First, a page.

Follow your dreams. You may find them hard to achieve, and you may find (as I yet may) that they aren't really the dreams you wanted to follow after all, or that some completely immovable object stands in the way of your achieving them. But there's one thing worse that finding that out: and that's the eternal regret of those Two Little Words: What If?

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High five for "Follow Your Dreams"!!

Yay! I had a smaller dream of living in California and I made it happen. It really is amazing what you are capable of when you set your mind to it!

I hope it's turned out to be everything you hoped for!


I like this word, though I certainly don't like how the economy is going.

It's probably not a real word, but I think it's appropriate. The economy just depresses me, mainly because I feel I don't understand it enough, so don't know how to go about protecting myself and my father and my daughter.

Glad you got to follow your own dream!

I'm getting there, slowly. Just wish my mother had lived to enjoy it, and that my father weren't in the cloud of unawareness that is vascular dementia.

Oh yes! I'd much rather try something and find it's not for me after all, than never try it and always wonder.

Yes, I did too much "failing to follow dreams" when I was younger that I'm not going to allow it to happen again. If it turns out that this doesn't work out for me, at least I have a place to let out (or, more likely, knowing me, let friends visit).

hear hear to following your dream!

Really liked the way you ended this. :)

Thanks! The beginning and ending were always known quantities; it was the journey between them that was hard.

Good for you for following your dreams - and even though it's evolution and not revolution, still pretty awesome!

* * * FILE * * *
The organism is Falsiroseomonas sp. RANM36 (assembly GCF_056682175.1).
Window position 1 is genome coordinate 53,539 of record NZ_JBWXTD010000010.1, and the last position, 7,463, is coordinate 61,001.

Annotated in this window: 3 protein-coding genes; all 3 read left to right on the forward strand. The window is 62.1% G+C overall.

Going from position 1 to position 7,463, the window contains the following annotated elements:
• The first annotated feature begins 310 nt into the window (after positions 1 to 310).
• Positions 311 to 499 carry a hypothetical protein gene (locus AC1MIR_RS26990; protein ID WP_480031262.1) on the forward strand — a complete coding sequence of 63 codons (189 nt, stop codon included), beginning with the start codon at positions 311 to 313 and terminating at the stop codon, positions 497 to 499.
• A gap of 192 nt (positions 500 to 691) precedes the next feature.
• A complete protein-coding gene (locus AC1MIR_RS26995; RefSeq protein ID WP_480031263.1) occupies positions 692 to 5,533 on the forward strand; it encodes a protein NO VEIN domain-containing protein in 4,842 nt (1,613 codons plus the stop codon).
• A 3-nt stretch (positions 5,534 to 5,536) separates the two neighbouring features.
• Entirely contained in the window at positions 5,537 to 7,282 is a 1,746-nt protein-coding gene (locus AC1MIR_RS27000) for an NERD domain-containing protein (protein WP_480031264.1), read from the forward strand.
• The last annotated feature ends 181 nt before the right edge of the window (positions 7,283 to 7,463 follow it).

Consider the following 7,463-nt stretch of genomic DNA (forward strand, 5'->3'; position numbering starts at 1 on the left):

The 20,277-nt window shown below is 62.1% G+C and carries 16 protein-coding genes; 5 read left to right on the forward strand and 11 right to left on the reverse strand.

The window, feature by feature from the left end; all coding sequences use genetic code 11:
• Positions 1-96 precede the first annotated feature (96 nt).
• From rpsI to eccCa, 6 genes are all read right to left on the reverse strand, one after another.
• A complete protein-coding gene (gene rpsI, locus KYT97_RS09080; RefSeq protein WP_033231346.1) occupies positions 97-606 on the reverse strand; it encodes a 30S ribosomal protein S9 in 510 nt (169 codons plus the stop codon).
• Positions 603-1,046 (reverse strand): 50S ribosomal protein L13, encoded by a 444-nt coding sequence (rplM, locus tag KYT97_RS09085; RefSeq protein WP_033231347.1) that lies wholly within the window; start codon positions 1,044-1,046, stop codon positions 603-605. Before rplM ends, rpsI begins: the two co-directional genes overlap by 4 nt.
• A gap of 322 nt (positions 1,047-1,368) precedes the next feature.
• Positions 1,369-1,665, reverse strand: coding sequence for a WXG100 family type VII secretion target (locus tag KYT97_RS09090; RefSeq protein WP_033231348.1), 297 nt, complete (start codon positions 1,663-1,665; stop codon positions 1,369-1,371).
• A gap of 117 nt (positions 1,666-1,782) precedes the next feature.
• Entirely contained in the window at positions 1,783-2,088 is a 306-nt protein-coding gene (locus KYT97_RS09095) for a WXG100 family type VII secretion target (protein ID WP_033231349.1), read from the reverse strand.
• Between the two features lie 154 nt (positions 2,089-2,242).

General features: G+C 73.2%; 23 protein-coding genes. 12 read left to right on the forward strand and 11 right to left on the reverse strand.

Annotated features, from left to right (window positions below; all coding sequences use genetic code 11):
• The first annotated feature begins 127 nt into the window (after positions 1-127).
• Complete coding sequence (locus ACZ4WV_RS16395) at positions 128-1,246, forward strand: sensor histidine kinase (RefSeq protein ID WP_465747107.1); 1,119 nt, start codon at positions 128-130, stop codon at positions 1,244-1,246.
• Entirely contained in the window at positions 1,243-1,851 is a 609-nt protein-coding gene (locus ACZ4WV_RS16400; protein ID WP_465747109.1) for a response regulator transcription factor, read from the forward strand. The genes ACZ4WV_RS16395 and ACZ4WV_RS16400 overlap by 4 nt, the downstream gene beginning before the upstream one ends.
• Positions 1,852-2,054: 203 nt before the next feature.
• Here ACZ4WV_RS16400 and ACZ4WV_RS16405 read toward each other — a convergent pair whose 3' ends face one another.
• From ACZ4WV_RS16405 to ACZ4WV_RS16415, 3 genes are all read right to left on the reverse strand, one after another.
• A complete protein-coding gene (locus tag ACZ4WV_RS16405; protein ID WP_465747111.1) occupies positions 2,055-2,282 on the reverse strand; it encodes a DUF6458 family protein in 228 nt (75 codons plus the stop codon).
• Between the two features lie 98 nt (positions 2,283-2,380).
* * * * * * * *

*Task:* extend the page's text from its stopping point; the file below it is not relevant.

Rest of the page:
Oh, I have some dreams that could well cause a revolution, but actually having a place to live that I can call my own and invite people over to is a huge improvement over the situation of the last 8 years. The rest can wait :-)

Oh yes, yes, always do it, never regret, don't sit in that rocking chair saying 'if only...'

Two points am sad you had such bad luck, (our dreams have been hounded by it, but still we are happy we did it)
Get the health sorted first. Corsica is wonderful.
My travel dreams started with a school trip to Paris at 13!! I love art, and would have given anything to live where you were.

I am English but have drifted around the world with my husband living in New Zealand, back to England, and now Australia. We love challenges, and although broke we love where we are, coming here when we were both around 50, --a little late. Grab those chances when they come, lovely to read your work.

Yes, getting the health sorted is a big priority. This includes (*looks at self sternly*) not moving round heavy items of furniture by myself, because that way torn stomach muscles don't get a chance to repair.

The time in Paris was particularly idyllic the 3rd time I was there (1st time very low pay, and living out in Orsay, meant not much time in the capital; the 2nd time there were cockroaches all over my room; but the 3rd time I shared a flat I'd found online with another English girl out there for the summer, and the location was to die for: local métro Cardinal Lemoine).

Glad you're happy in Australia: one of my dearest friends lives in NSW these days.

In cases like this, I'm reminded by the John Lennon quote, "Life is what happens while you're making other plans." I enjoyed this look at your life so far.